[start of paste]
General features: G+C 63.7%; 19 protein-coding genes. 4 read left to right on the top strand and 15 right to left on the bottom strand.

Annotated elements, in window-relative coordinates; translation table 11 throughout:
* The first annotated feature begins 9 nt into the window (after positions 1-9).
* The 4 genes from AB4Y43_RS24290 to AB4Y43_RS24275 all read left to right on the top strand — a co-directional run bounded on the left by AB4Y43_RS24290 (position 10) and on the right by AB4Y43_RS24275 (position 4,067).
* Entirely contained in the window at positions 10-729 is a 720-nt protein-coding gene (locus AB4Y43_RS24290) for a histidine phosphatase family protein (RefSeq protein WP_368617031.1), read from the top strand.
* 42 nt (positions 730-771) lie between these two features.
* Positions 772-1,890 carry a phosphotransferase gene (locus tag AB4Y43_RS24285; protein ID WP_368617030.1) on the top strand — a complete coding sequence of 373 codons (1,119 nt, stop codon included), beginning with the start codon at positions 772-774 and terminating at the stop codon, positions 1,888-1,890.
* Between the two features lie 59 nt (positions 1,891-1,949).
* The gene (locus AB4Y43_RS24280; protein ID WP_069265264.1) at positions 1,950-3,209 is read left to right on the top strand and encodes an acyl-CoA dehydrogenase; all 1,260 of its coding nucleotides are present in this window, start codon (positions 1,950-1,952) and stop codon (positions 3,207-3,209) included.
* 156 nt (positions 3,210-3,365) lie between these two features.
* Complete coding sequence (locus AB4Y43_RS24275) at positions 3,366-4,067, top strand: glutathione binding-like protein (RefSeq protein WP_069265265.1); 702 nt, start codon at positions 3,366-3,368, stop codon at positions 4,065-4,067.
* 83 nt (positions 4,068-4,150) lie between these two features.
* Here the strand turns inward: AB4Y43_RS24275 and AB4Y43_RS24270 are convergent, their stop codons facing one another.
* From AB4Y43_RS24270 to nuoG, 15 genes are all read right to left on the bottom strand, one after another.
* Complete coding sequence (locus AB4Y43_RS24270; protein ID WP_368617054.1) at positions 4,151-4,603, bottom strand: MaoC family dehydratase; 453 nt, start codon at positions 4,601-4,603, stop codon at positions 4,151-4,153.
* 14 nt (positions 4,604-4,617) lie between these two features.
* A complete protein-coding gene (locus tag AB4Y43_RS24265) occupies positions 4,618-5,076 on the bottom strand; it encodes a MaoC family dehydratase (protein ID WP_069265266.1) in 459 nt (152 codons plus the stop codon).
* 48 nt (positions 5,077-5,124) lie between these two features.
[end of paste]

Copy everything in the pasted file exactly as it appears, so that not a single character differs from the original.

General features: G+C 63.7%; 19 protein-coding genes. 4 read left to right on the top strand and 15 right to left on the bottom strand.

Annotated elements, in window-relative coordinates; translation table 11 throughout:
* The first annotated feature begins 9 nt into the window (after positions 1-9).
* The 4 genes from AB4Y43_RS24290 to AB4Y43_RS24275 all read left to right on the top strand — a co-directional run bounded on the left by AB4Y43_RS24290 (position 10) and on the right by AB4Y43_RS24275 (position 4,067).
* Entirely contained in the window at positions 10-729 is a 720-nt protein-coding gene (locus AB4Y43_RS24290) for a histidine phosphatase family protein (RefSeq protein WP_368617031.1), read from the top strand.
* 42 nt (positions 730-771) lie between these two features.
* Positions 772-1,890 carry a phosphotransferase gene (locus tag AB4Y43_RS24285; protein ID WP_368617030.1) on the top strand — a complete coding sequence of 373 codons (1,119 nt, stop codon included), beginning with the start codon at positions 772-774 and terminating at the stop codon, positions 1,888-1,890.
* Between the two features lie 59 nt (positions 1,891-1,949).
* The gene (locus AB4Y43_RS24280; protein ID WP_069265264.1) at positions 1,950-3,209 is read left to right on the top strand and encodes an acyl-CoA dehydrogenase; all 1,260 of its coding nucleotides are present in this window, start codon (positions 1,950-1,952) and stop codon (positions 3,207-3,209) included.
* 156 nt (positions 3,210-3,365) lie between these two features.
* Complete coding sequence (locus AB4Y43_RS24275) at positions 3,366-4,067, top strand: glutathione binding-like protein (RefSeq protein WP_069265265.1); 702 nt, start codon at positions 3,366-3,368, stop codon at positions 4,065-4,067.
* 83 nt (positions 4,068-4,150) lie between these two features.
* Here the strand turns inward: AB4Y43_RS24275 and AB4Y43_RS24270 are convergent, their stop codons facing one another.
* From AB4Y43_RS24270 to nuoG, 15 genes are all read right to left on the bottom strand, one after another.
* Complete coding sequence (locus AB4Y43_RS24270; protein ID WP_368617054.1) at positions 4,151-4,603, bottom strand: MaoC family dehydratase; 453 nt, start codon at positions 4,601-4,603, stop codon at positions 4,151-4,153.
* 14 nt (positions 4,604-4,617) lie between these two features.
* A complete protein-coding gene (locus tag AB4Y43_RS24265) occupies positions 4,618-5,076 on the bottom strand; it encodes a MaoC family dehydratase (protein ID WP_069265266.1) in 459 nt (152 codons plus the stop codon).
* 48 nt (positions 5,077-5,124) lie between these two features.